Let’s make childhood cancer extinct

Vicki Baker

Chances of winning the lottery: one in 175,000,00. Chances of a child getting cancer: one in 285. Each year the parents of approximately 16,000 children hear the devastating words, “Your child has cancer.” Every day 43 children are diagnosed with cancer and 12% of those do not survive. While survival rates for many types of childhood cancer have improved, for too many children cancer will shorten their lives much too soon.

That’s the state of childhood cancers today, and St. Jude Children’s Research Hospital is leading the way to treating and defeating this disease. Dedicated to conquering this disease, Kiwanis Club members Martha Coleman and Mike Weaver are spearheading two upcoming community events to raise funds aimed at treatments and finding cures for cancer.

April 29, 2017: Bennett’s Bash in Hurst benefits St. Jude with dinner, unique silent auction items and live entertainment. The evening honors 21-month old Bennett, grandchild of Robson residents Martha and George Coleman, who lost his courageous battle against liver cancer. For more information contact martha@colemanmob.com or 817-481-3116.

September 23, 2017: Denton’s Magical Night of Hope at Robson Ranch is a Denton county-wide fundraiser benefiting St. Jude. The premier event features dinner, live music, a silent auction and inspirational speakers. For more information contact: mikboy327@gmail.com or 940-391-9614.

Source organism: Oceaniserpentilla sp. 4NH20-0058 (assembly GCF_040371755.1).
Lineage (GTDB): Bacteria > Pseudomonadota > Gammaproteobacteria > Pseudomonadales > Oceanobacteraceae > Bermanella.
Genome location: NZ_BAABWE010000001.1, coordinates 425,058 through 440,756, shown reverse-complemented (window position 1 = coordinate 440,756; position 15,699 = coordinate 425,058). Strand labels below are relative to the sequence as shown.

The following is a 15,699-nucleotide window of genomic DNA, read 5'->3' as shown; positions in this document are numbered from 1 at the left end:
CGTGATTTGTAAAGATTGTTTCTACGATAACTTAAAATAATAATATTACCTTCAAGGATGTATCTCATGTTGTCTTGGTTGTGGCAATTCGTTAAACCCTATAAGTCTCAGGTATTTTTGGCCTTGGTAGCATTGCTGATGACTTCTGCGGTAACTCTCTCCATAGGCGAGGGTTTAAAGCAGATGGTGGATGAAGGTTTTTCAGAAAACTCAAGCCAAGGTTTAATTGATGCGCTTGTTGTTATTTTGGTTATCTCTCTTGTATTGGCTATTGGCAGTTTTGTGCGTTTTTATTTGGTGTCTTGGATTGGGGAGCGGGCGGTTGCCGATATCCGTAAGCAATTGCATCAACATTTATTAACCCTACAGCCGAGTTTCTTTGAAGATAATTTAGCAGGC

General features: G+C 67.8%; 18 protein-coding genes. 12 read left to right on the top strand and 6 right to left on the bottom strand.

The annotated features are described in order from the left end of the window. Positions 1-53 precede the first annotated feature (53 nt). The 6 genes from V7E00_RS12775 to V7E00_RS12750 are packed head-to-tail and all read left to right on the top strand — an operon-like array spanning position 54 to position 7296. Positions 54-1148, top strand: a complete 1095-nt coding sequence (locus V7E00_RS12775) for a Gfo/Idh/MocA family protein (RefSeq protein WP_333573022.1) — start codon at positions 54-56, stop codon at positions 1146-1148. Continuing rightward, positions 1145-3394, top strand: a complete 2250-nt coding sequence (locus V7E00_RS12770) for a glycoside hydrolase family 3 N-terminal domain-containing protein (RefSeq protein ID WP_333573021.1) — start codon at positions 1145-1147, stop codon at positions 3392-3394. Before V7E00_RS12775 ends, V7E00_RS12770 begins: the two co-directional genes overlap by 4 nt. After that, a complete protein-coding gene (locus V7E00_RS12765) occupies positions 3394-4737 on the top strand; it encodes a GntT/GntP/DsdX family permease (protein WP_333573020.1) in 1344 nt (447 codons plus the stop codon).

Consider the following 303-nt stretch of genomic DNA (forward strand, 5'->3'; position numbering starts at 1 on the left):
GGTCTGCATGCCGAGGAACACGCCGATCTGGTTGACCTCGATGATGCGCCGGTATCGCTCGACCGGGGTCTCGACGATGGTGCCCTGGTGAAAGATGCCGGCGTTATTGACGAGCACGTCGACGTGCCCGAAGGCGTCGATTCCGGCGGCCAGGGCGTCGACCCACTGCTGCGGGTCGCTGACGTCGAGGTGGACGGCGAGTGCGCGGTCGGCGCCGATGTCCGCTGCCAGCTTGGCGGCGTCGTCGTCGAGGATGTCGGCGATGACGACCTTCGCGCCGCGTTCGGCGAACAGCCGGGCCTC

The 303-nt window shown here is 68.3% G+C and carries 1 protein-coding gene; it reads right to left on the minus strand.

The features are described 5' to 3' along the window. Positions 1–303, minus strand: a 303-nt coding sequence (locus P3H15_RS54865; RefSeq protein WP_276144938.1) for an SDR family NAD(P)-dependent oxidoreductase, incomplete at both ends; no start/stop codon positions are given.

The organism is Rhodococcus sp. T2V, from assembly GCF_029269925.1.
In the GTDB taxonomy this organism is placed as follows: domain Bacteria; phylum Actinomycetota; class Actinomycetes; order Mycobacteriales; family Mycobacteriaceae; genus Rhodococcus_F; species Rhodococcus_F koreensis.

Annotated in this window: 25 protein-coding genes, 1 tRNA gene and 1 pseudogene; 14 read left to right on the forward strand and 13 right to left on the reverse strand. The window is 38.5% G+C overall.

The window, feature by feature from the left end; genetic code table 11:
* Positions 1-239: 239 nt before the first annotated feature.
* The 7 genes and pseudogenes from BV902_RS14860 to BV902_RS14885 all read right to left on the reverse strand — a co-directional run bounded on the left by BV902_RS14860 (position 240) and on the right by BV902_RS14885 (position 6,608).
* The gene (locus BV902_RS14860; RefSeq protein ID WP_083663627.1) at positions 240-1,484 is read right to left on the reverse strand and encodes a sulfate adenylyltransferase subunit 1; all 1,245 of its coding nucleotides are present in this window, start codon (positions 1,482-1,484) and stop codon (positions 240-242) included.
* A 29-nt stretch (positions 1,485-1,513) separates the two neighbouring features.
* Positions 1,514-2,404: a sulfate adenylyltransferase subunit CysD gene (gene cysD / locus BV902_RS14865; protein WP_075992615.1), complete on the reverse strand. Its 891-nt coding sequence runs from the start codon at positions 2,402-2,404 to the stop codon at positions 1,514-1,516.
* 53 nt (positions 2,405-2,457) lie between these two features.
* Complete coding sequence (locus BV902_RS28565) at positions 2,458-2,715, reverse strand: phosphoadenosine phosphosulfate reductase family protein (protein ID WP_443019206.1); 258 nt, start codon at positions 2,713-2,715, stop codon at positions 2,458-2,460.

You’ve learned what you can do. But now wonder “why support this hospital located in Tennesse? Simple. No child is denied treatment based on race, religion or a family’s ability to pay. Families never receive a bill for services; no family ever pays for treatments, hospitalizations, travel, lodging or food. St. Jude is the first and only National Cancer Institute designated comprehensive cancer center devoted solely to children. Treatments invented at St. Jude pushed the overall survival rate from 20% to more than 80% over the past 50 years. It is at the forefront in research and develops more clinical trials than any other U.S. pediatric hospital. The hospital freely shares its groundbreaking discoveries with other treatment facilities around the world; nothing is proprietary. It serves as a focal point for consultations to regional and international doctors and hospitals. St. Jude is leading the pediatric cancer genome project helping to identify cancers at the genetic level leading to new cures. They are the coordinating center for the world’s largest resource for survivorship research, thus improving quality of life after cancer.

Across all ages, ethnic groups and socio-economics, cancer remains the number one cause of death by disease in children. But because of major treatment advances in recent decades more than 80% of children now survive five years or more. It costs $2.2 million dollars per day to operate St. Jude, and 75% of that comes from private donors. The care, love and hard work St. Jude puts into eliminating cancer is life-changing; it saves lives.

Supporters, like you, are helping bring St. Jude closer to the day when every child’s life can be saved.